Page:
Living Wills Explained
What is a Living Will?
A Living Will or most commonly called Advance Directive for Health Care is document that outlines your healthcare wishes when you become incapacitated. There are three parts in a Living Will.
- Part One: This is where you to state your preferences regarding life sustaining treatments and the provision of hydration and nutrition in the event you are terminally ill, persistently unconscious, or have an end-stage condition.
- Part Two: Here you to appoint a Health Care Proxy, someone who can make healthcare decision on your behalf, including the decisions covered in part one above.
- Part Three: Allows you to declare if you wish, to make anatomical gifts (organ donation).
When does a Living Will go into effect?
A Living Will only goes into effect when you are on your death bed. Therefore it is important to protect yourself in all situations. You do this by creating a Durable Power of Attorney for Healthcare.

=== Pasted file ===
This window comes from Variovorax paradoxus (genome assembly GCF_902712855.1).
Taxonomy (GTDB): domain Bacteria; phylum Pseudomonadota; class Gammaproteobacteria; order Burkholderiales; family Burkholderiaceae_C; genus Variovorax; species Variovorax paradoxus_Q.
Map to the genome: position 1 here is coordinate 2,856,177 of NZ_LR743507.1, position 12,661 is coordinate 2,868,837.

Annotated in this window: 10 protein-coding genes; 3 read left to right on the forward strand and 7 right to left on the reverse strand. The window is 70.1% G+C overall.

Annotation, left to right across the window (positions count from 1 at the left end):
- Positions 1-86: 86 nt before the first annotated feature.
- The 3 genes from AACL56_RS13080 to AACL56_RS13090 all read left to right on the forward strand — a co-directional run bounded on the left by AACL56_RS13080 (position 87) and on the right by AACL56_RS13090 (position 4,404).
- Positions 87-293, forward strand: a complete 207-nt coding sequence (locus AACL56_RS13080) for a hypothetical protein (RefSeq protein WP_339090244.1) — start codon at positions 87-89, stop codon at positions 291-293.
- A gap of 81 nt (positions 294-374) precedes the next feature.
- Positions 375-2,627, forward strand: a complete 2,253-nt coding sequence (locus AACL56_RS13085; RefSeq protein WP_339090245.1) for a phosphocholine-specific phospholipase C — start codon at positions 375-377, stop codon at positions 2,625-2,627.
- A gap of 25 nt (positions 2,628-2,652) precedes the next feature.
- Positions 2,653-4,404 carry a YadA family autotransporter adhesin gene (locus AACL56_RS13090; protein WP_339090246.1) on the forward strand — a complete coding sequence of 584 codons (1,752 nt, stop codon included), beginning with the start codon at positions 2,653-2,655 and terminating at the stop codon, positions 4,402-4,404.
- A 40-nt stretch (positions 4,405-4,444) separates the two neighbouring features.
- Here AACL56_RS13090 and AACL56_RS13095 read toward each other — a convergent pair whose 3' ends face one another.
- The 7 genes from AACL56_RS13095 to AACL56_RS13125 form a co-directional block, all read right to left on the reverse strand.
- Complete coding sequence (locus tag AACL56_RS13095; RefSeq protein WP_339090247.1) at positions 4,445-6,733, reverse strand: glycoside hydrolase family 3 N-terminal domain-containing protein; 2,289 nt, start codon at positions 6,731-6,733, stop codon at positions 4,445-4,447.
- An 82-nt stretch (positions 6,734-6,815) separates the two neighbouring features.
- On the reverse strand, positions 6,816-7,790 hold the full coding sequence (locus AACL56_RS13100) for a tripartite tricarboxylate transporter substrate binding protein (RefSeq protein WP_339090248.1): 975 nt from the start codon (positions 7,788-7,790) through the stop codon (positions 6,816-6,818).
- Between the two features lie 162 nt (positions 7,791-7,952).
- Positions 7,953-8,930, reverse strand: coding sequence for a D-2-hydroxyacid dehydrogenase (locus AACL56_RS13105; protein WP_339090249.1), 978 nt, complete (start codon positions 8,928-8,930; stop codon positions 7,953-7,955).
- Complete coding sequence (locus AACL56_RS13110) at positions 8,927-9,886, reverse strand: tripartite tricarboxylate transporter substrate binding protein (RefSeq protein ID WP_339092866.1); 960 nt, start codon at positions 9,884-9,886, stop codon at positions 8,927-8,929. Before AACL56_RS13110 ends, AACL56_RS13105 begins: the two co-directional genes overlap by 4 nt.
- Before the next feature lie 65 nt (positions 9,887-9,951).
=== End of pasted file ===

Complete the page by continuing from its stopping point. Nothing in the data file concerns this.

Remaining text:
What is the difference between a Living Will and a Durable Power of Attorney for Healthcare?
The main difference is a Living Will only goes into effect when you are on your death bed. A Durable Power of Attorney for Healthcare can be used any other time when you are determined to be mentally incapacitated to make decisions on your behalf.
In order to make medical decision you need to have the capacity to do so. Capacity is a legal term used to define a person’s mental state of mind. If you were to develop a mental disease such as Alzheimer’s or dementia you would lose your mental capacity and therefore could not make medical decisions for yourself.
In the event this should happen having a Durable Power of Attorney for Healthcare would allow someone you pick and trust to make these decisions for you. If you did not have this a court would have to step in and appointment someone to do this.